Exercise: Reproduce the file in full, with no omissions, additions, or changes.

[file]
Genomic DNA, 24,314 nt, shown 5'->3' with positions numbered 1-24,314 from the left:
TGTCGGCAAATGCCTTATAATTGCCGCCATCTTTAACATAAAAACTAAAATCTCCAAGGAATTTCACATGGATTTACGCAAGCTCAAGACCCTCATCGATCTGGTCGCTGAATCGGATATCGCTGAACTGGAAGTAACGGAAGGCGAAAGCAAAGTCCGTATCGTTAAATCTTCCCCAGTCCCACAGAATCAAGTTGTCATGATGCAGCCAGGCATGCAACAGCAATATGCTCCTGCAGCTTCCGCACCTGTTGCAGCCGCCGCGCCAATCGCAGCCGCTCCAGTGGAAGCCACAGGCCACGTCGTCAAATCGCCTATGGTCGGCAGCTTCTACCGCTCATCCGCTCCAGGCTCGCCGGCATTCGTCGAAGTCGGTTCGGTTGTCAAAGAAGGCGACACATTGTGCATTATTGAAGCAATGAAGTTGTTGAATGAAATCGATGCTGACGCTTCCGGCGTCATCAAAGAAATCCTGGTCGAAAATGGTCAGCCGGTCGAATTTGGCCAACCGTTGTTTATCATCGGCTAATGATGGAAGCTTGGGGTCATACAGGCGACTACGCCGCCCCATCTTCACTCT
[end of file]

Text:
Genomic DNA, 24,314 nt, shown 5'->3' with positions numbered 1-24,314 from the left:
TGTCGGCAAATGCCTTATAATTGCCGCCATCTTTAACATAAAAACTAAAATCTCCAAGGAATTTCACATGGATTTACGCAAGCTCAAGACCCTCATCGATCTGGTCGCTGAATCGGATATCGCTGAACTGGAAGTAACGGAAGGCGAAAGCAAAGTCCGTATCGTTAAATCTTCCCCAGTCCCACAGAATCAAGTTGTCATGATGCAGCCAGGCATGCAACAGCAATATGCTCCTGCAGCTTCCGCACCTGTTGCAGCCGCCGCGCCAATCGCAGCCGCTCCAGTGGAAGCCACAGGCCACGTCGTCAAATCGCCTATGGTCGGCAGCTTCTACCGCTCATCCGCTCCAGGCTCGCCGGCATTCGTCGAAGTCGGTTCGGTTGTCAAAGAAGGCGACACATTGTGCATTATTGAAGCAATGAAGTTGTTGAATGAAATCGATGCTGACGCTTCCGGCGTCATCAAAGAAATCCTGGTCGAAAATGGTCAGCCGGTCGAATTTGGCCAACCGTTGTTTATCATCGGCTAATGATGGAAGCTTGGGGTCATACAGGCGACTACGCCGCCCCATCTTCACTCT